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AMDT Transforms Itself for a Bright Future

Posted by | August 15, 2008

Advancements in CAHNRS are not limited to agriculture. Over the past two years, a renaissance has been taking place in one of our human sciences departments – the Department of Apparels, Merchandising, Design and Textiles. Known mainly for its high-enrollment undergraduate program, AMDT is in the midst of a transformation which will make significant contributions in a variety of areas. Two years ago, the department was being led by its third straight interim chair, had an undersized faculty that was overwhelmed by its huge undergraduate enrollment, was housed in abysmal conditions in a former dormitory, and held its studio sections in a decrepit, abandoned engineering laboratory.

Today, due to a variety of forces, the department is on the move. The department has new leadership with Dr. Karen Leonas, a textile chemist recruited from the University of Georgia, who brings energy and an outstanding record of research scholarship to the unit. Due to some faculty resignations, a new position, and the conversion of an instructor position to a tenure-track position, four new faculty have been added since August 2007, all from prominent programs within the field. After a recent CSREES review, the unit is implementing numerous programmatic and curriculum changes to make its programs among the most contemporary in the nation. Finally, during the summer, President Floyd announced that AMDT would be one of the units moving into the soon-to-be-renovated Bookie.

What caught my attention, and the attention of others, to identify this unit as one worthy of investment? Most importantly, a vision and a game plan to execute change that will make a difference. Secondly, a regional industry, one of the nation’s most economically robust, that needs a successful program at WSU. Perhaps surprisingly, Washington’s apparel industry ranks third in the nation in overall size. Due to the work of the faculty, John Gardner, and industry partners, the industry is in position to be Enterprise Seattle’s focus economic cluster in 2009.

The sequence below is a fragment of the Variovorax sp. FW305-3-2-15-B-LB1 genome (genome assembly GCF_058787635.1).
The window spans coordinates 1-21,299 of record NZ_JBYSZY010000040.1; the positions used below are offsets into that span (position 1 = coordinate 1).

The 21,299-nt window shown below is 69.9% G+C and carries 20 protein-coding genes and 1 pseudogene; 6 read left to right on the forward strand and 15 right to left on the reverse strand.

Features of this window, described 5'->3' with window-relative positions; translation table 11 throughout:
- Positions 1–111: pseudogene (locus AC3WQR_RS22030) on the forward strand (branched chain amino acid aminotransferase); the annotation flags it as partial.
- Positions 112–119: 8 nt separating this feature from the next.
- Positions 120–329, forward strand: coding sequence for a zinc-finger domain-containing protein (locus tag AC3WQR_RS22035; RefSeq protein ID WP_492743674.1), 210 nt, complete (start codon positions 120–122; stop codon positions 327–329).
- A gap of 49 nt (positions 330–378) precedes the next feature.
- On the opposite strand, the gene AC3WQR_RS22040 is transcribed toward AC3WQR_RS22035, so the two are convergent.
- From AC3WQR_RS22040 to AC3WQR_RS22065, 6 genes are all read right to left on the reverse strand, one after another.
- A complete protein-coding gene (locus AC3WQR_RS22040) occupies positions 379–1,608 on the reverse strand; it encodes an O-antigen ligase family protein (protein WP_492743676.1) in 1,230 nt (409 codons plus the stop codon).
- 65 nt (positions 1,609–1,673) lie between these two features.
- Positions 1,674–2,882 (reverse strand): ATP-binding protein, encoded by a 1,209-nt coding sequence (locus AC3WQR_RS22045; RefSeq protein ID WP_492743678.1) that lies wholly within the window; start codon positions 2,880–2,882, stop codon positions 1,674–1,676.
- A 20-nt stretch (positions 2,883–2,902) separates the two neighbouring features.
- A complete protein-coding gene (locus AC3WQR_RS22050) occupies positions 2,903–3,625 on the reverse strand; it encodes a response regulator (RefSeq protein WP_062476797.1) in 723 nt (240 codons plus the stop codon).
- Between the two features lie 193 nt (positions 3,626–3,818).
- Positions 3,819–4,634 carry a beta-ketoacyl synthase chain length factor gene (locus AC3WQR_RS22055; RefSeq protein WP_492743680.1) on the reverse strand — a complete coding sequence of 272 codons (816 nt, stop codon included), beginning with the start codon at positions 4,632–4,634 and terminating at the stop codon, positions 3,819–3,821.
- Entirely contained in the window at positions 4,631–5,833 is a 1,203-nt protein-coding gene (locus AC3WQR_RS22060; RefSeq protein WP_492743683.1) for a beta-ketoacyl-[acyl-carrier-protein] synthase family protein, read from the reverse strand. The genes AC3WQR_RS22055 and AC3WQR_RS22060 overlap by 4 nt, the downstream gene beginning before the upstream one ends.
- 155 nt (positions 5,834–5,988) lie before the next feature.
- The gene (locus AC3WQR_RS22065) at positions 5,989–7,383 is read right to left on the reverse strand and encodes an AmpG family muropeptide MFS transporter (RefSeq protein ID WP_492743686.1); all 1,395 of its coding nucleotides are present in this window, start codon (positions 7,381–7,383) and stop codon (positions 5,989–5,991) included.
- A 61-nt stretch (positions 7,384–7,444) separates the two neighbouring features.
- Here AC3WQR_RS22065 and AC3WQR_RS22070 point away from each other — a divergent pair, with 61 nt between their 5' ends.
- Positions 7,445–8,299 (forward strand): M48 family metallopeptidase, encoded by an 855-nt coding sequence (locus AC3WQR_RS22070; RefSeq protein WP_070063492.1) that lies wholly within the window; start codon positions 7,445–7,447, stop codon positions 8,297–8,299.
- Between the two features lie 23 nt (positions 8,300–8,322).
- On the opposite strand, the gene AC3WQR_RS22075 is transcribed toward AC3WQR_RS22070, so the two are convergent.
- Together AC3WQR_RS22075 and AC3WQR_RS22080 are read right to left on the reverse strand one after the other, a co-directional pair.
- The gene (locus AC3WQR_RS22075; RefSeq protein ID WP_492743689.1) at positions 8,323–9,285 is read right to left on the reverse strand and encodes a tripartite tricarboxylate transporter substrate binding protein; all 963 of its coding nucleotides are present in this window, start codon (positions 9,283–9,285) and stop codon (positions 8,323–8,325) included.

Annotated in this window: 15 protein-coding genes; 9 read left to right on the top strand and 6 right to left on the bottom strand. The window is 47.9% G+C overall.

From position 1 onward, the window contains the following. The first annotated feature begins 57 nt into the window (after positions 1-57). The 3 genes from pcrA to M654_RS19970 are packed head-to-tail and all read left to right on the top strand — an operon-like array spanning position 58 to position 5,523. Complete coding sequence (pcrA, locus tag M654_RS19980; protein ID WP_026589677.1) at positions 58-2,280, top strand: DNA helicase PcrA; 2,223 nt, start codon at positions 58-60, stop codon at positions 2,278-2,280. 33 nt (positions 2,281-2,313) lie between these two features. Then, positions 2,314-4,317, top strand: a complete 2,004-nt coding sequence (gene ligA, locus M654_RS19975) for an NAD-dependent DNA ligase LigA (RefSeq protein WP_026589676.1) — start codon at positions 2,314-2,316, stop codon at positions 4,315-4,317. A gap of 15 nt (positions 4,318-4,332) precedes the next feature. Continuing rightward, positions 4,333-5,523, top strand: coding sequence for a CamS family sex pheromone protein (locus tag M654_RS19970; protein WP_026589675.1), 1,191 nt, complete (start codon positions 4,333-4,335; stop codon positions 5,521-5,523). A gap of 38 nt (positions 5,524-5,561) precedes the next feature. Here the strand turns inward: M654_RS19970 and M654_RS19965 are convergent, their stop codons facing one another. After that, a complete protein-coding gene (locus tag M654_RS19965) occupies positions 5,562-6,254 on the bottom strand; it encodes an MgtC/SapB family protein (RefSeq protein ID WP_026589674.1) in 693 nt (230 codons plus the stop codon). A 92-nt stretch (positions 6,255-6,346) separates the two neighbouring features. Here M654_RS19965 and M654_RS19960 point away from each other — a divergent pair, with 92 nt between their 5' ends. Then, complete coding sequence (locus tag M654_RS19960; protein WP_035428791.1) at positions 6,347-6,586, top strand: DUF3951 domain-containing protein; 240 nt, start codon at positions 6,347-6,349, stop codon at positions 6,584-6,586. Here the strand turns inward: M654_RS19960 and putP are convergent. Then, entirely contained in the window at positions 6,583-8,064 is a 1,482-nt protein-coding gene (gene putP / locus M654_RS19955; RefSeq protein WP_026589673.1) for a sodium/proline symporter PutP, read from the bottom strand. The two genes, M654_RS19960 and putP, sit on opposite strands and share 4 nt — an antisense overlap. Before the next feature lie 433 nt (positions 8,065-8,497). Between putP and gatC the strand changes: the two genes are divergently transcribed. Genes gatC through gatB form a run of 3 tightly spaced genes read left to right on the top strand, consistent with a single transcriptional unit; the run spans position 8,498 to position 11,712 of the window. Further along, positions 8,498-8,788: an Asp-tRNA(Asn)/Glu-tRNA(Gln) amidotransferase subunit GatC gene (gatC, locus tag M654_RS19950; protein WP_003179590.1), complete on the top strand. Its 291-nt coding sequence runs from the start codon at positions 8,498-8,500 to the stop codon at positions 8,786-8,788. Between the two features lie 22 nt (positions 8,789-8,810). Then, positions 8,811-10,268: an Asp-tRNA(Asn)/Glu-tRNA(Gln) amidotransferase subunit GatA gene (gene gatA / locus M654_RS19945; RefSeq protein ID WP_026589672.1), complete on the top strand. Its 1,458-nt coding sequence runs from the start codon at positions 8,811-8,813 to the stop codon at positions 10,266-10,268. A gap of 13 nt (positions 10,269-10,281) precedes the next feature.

New faculty resources, facilities, and leadership do not come without high expectations. Our goal is to become one of the leading apparel, merchandising, design, and textiles units in the nation, and to become a regional leader in these areas.

Kim Kidwell, Associate Dean for Academic Programs, often refers to the human science units as “the Big ‘H’” in CAHNRS, emphasizing that they have equal importance relative to other program areas in the college (i.e., agriculture and natural resources). No longer do we have “teaching departments” which will carry the brunt of the undergraduate teaching load for the college. These units (including AMDT, Human Development and Interior Design) are transforming themselves in order to make significant impacts in research, graduate education and outreach, as well as continuing to excel in their traditional roles of providing world-class undergraduate instruction.

Go Cougs!